Since the start of the dairy boom in the 1990s, cow numbers in New Zealand have doubled. In some areas, the numbers have grown even more dramatically. In Canterbury, they have increased tenfold. Southland has seen an even starker intensification, with the number of cows increasing 16 times.
Several factors are responsible for fueling this dairy expansion. Irrigation enabled dairying in Canterbury alone takes around 2 million Olympic-size swimming pool’s worth of irrigation water each year, largely in areas with stoney soils or low rainfall, unsuitable for dairy farming. New Zealand is the biggest global importer of palm kernel expeller from Indonesian rainforests, which is used for cow feed to prop up more cows than nature can handle.
But there’s one thing in particular driving dairy herd expansion and emissions. The use of synthetic nitrogen fertiliser. This has increased almost sevenfold since 1990. Synthetic nitrogen fertiliser is like crack cocaine for plants. It is a departure from traditional farming and it is destructive. Synthetic nitrogen fertiliser produces more than twice the emissions of domestic aviation in New Zealand, chokes waterways with algae, and drinking water with cancer-causing nitrate. It enables the reckless explosion of cow numbers, which drives New Zealand’s emissions to be among the highest per capita in the OECD.
In terms of climate pollution, industrial dairy is to New Zealand what coal is to Australia or tar sands are to Canada. Agriculture is responsible for half of New Zealand’s emissions. So, it’s no wonder the latest Intergovernmental Panel on Climate Change (IPCC) report reminds us that a shift to plant-based diets offers a positive pathway for reducing emissions.
Intensive dairy is a false economy. While the benefits accrue to small numbers in the industry, the costs are externalised. The costs often fall upon those who have done least to cause climate change, and those who are already most vulnerable.
Selwyn District Council alone estimated it could cost $322 million to implement nitrate water treatment at its sites – almost five times their annual rate take. If anyone is paying the costs of this nitrate contamination, it is certainly not the industrial dairy industry. Every year, approximately 100 people will suffer and 40 will die, from bowel cancer, after drinking nitrate-contaminated water. The costs of nitrate related bowel cancer alone are estimated at $64.1million NZD per annum. Preterm births from nitrate laden drinking water bring additional costs.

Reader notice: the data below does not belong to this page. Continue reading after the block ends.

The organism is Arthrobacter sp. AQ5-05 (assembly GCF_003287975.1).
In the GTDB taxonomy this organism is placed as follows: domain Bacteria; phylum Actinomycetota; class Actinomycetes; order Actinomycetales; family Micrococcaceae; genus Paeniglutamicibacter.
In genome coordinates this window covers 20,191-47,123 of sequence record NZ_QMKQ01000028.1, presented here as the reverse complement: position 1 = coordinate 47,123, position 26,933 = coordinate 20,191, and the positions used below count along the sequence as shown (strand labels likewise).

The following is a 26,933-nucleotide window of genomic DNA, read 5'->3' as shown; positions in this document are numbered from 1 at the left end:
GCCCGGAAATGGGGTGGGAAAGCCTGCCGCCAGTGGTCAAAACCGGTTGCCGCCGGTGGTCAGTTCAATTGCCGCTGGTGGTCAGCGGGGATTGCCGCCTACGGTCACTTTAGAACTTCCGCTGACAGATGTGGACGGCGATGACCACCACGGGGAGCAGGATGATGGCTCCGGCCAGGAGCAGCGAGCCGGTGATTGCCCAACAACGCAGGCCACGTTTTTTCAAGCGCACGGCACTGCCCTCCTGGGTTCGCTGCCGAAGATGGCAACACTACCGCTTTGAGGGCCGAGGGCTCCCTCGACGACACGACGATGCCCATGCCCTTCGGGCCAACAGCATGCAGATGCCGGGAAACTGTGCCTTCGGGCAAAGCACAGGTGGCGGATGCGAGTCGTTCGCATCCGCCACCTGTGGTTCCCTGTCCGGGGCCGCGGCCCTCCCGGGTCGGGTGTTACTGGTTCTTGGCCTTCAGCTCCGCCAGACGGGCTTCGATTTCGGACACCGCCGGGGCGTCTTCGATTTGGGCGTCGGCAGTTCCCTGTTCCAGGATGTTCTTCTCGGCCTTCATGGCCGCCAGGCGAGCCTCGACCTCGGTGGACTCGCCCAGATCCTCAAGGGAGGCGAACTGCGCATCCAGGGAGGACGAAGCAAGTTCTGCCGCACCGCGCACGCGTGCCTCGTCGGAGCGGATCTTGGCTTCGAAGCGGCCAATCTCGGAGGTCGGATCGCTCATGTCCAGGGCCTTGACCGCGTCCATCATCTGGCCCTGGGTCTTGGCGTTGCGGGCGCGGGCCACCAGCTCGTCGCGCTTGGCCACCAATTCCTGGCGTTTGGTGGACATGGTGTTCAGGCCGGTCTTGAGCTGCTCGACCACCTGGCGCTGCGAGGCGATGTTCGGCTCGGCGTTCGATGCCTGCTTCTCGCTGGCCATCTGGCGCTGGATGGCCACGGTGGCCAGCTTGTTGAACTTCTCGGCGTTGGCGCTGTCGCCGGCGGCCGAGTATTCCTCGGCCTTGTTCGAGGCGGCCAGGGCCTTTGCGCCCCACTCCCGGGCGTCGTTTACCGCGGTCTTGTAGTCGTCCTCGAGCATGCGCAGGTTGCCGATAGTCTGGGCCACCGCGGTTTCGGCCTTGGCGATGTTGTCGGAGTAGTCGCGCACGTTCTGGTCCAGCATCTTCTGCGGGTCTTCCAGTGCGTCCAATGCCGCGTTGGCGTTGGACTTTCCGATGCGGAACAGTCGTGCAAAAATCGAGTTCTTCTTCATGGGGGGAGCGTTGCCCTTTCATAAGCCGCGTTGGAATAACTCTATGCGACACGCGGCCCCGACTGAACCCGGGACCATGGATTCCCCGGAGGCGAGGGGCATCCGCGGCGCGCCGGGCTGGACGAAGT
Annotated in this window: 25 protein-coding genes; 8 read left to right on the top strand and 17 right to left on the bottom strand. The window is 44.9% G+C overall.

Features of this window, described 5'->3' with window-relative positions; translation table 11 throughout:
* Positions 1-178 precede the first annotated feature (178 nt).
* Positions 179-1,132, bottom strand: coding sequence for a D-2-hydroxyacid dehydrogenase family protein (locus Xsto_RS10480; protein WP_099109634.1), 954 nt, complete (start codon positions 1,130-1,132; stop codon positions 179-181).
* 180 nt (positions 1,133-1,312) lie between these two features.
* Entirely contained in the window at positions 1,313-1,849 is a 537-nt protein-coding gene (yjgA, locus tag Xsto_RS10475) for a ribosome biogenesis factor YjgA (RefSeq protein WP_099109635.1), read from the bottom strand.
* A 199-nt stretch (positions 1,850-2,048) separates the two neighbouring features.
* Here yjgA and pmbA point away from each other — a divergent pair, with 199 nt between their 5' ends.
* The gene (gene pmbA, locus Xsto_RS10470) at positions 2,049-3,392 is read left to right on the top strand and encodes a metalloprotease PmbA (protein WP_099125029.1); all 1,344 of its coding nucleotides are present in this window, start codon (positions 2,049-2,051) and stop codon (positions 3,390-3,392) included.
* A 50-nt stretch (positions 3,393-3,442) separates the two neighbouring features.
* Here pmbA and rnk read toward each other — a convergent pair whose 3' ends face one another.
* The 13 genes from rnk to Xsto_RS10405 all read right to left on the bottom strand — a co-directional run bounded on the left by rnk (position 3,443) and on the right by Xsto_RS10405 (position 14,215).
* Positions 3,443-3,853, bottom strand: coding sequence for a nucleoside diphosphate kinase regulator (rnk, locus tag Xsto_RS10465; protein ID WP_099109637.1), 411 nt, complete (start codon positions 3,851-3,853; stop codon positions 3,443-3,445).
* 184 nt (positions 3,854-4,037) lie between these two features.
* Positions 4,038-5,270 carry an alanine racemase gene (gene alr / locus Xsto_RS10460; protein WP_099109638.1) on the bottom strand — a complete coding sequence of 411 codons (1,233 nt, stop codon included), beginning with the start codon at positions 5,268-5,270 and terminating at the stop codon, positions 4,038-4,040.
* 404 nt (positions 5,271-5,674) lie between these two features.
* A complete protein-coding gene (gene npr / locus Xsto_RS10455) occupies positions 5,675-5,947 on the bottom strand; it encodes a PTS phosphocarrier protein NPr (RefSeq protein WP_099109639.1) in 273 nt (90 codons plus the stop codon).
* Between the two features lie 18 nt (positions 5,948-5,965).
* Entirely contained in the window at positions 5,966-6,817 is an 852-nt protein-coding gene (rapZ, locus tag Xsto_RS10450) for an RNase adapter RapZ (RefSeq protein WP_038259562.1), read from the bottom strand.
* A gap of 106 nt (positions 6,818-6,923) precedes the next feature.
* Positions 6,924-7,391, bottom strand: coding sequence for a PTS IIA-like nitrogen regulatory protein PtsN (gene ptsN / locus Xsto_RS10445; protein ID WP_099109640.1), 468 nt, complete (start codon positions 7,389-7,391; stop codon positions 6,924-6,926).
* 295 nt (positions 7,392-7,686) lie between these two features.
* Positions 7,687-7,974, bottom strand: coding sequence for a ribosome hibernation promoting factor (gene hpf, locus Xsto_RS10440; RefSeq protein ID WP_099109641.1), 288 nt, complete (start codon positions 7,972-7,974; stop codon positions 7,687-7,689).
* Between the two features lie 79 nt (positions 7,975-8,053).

There are the costs to the climate, of billions of dollars of infrastructure being destroyed by extreme weather events and sea level rise. There are costs to our rivers, and to the soil. These costs are far greater than the profit intensive dairy makes for New Zealand. There can be no winners in an ecosystem and an economy that farms animals beyond the planet’s biophysical limits.
Already, climate change and biodiversity thresholds have been exceeded. Feedback loops mean life on earth is under threat. The IPCC says we have until 2025 to act.
There are no techno-fixes to address methane from cows, so reducing the dairy herd is essential. Around $200million has been spent on research and development to reduce emissions over the last few decades, but still dairy emissions increase. New Zealand is among the world’s worst performers on emissions reduction.
Breeding fewer cows will turn off the tap on dairy emissions. It’s clear the herd is oversupplied. Millions of cows are culled for being surplus to requirements every year, including two million calves killed within four days of birth, solely for being born male.
It’s also no solution to simply expect herd numbers to drop and for each cow to produce more to sustain current production levels. Just as it’s wrong to farm beyond nature’s limits, it’s wrong for the dairy industry to keep farming cows beyond their physical limits too.
It’s more efficient to grow crops to feed people directly, than it is to grow crops to feed cows with all the consequent long-term environmental and public health harm. Other countries such as the Netherlands have acknowledged this and begun buying out farmers to reduce agricultural pollution. New Zealand is falling behind.
New Zealand has too many cows, too many emissions, too much water pollution, too much bowel cancer in rural communities and the Government is making too many political concessions to industrial dairy. The Government must get serious about the climate – the science is clear. The only real way to ease the burden on water, land and the climate, is to phase out synthetic nitrogen fertiliser and halve the herd.
Call on the Government to halve the dairy herd to reduce the impacts on freshwater, biodiversity, climate and people’s health.